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Finding Christmas Cheer in Bethlehem, Pa.

A top-of-the-tree view of Bethlehem's Christkindlmarkt.
A top-of-the-tree view of Bethlehem's Christkindlmarkt. (Ryan Hulvat - ArtsQuest)

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By James F. Lee
Special to The Washington Post
Wednesday, December 17, 2008

In the old days people went to "Christmas City," a.k.a. Bethlehem, Pa., just to see the holiday lights: piously white on the Moravian north side, gaudily multicolored on the south side. Today it's the month-long Christmas Festival and Christkindlmarkt that attract more than 400,000 people to this small city on the Lehigh River.

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The festival offers lots of Moravian Christmas tradition plus shopping, food and music (Bach and caroling) and even Chinese acrobats. It is a low-key, low-tech and surprisingly low-commercial approach, held mostly in the historic north part of town.

"There's a very low emphasis on Santa Claus and those kinds of things," said Jeff Parks, the president and chief executive of ArtsQuest, the nonprofit organization that works with the city of Bethlehem to put on much of the festival.

Christkindlmarkt, open through Sunday, is one of the main attractions, where more than 100 artisans from around the Northeast sell handmade items, including jewelry, tree ornaments, ceramics, glassware and wood carvings. Christmas markets trace their roots to medieval Germany and Austria. There, the Advent season, the four weeks leading up to Christmas Day, was often marked by such markets, where food and crafts were sold in open stalls on town squares (and still are in many European cities).

Bethlehem's Christkindlmarkt is divided into two large tents. In one, retailers sell herbs, wreaths, woolens, linens, ornaments, clocks, nutcrackers and baked goods. A second tent houses the artisans, where handmade is the order of the day: pottery, hand-blown glass, paintings, wire sculptures, ceramic tiles and clay figures. I stopped at Jack Siegfried's Clay, Critters & Characters by Sig booth and watched him sculpt genre figures out of polymer clay. A computer tech-support person by day, he models clay to unwind. "I pound the clay and forget the computers," he says.

Artisan Conrad Kubiak crafts custom-made drums and didgeridoos, wind instruments usually associated with Australia. "You can't be sad when you drum," Kubiak said. Drumming makes you feel young, he added: "I've discovered the fountain of youth."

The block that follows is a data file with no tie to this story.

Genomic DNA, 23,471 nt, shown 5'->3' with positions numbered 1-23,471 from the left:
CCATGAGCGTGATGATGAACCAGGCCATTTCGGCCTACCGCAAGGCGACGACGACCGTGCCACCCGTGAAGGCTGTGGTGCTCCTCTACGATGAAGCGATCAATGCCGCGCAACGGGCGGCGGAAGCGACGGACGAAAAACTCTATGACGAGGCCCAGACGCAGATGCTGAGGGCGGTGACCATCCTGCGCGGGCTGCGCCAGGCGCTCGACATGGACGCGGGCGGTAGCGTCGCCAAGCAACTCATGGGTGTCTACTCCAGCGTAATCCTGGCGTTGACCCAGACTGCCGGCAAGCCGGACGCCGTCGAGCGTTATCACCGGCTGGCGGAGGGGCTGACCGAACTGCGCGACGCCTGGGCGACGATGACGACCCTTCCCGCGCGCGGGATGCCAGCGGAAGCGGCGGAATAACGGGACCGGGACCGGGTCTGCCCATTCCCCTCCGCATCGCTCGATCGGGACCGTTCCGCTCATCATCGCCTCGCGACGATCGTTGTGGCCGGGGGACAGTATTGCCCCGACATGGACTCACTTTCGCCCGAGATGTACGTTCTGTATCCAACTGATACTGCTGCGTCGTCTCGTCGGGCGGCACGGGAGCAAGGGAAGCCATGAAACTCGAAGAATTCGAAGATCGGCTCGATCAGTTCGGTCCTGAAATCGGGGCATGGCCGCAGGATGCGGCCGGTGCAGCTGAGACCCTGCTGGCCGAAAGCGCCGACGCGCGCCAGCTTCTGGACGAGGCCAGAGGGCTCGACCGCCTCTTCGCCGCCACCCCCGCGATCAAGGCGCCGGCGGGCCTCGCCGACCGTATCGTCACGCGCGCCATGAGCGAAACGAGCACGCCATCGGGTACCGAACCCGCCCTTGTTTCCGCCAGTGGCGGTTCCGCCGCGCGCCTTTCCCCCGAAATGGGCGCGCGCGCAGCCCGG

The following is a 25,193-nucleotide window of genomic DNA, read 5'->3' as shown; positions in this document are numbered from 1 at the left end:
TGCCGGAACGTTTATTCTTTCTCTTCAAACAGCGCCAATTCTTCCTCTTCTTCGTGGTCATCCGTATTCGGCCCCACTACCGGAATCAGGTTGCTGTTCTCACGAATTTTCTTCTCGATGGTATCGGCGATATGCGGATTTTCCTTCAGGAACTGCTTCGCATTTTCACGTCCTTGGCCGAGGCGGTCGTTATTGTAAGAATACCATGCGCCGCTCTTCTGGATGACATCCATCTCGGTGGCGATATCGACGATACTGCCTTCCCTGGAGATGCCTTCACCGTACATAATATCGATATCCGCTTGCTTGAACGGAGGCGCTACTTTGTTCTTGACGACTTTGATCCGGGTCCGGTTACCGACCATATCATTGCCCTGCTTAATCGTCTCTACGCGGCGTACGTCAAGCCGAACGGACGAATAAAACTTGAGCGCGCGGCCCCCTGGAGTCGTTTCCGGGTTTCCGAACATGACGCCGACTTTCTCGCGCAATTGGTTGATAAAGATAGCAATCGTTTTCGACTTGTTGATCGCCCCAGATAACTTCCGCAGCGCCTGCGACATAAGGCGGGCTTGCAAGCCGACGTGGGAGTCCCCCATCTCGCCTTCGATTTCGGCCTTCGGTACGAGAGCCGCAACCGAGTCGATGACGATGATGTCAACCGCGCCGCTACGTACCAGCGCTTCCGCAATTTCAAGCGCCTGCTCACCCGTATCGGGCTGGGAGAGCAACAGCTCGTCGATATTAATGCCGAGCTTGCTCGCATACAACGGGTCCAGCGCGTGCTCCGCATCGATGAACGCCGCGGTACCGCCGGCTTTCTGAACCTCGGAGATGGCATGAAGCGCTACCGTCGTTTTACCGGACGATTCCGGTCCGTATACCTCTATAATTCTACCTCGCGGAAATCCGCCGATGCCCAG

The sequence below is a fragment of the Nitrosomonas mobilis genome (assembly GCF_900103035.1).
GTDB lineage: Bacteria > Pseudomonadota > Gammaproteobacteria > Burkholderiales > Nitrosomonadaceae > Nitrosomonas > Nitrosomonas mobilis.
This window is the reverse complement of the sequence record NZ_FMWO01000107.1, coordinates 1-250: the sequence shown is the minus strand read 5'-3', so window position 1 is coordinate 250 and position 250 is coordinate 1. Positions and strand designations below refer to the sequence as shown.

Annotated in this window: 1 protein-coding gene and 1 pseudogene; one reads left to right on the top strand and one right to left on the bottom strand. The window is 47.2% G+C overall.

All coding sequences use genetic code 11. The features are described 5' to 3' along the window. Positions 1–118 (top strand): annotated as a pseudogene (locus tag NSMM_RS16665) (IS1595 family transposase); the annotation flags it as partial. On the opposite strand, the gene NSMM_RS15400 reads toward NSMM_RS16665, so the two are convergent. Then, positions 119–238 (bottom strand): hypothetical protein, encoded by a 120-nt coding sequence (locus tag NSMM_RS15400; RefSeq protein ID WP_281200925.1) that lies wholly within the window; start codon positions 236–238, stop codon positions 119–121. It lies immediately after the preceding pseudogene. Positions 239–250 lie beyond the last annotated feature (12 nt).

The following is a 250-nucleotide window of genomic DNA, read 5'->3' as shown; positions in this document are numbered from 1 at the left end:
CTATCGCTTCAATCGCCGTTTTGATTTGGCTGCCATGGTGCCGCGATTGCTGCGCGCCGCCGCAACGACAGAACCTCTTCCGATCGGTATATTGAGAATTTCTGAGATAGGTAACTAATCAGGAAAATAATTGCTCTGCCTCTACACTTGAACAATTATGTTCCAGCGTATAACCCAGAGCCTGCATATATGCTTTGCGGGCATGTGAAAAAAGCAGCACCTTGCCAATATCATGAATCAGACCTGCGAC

In the Tannenbaum Cafe in the artisans tent, there's strudel and dumplings for those getting into the Germanic thing, or calzones and baby back ribs for those who aren't.

Away from the tents on Main Street, the wonderfully preserved stone houses built by the Moravian settlers of Bethlehem provide a serene backdrop to festival activity. You can see the quality of these structures at the Moravian Museum of Bethlehem, located in the 1741 Gemeinhaus, the oldest building in town and a National Historic Landmark. It was in the Gemeinhaus that German Count Nikolaus von Zinzendorf, the Moravians' advocate and protector, named the new town Bethlehem on Christmas Eve that year.

Visitors to the Bethlehem festival flock to the Central Moravian Church's Putz (pronounced "pootz"), an elaborate Nativity scene. The church says the word is derived from the German "to decorate," and decorating for Christmas has traditionally begun with gathering moss for the backdrop of the Nativity scene. Since 1937 the church has presented a putz during December; it features 20 minutes of music, narration and lights on the wooden figures.

Outside, after I had viewed my first putz, Gunnel Sterner, who was a Bethlehem tour guide for 45 years, said to me, "What you and I shared in there is the core of what this is all about." I asked her if she was a Moravian, a people whose roots are in today's Czech Republic, and she laughed. "No. I am a Lutheran deaconess. But my friends tell me I have one foot in each camp." The putz runs daily except Dec. 24 and 25.

Walking along Main Street later that afternoon, I couldn't help feeling the holiday mood: The galleries, cafes and shop fronts were decorated with holly sprigs and wreaths, the tree-lined street was dotted with Christmas lights, and brass bands and string ensembles were playing holiday music. I looked at the woolen sweaters in the window of Donegal Square, a Celtic-themed shop, and counted the various editions of "The Night Before Christmas" at the Moravian Book Shop. On the suddenly sunny afternoon I saw people sitting at sidewalk tables sipping hot chocolate.

At dusk, I stood for a second in the middle of Main Street, where I could see a multi-pointed Moravian star, the official symbol of the city, shining on nearby South Mountain. Made more than 60 years ago out of Bethlehem Steel, it perfectly captures the spirit of the festival -- and of the town itself.


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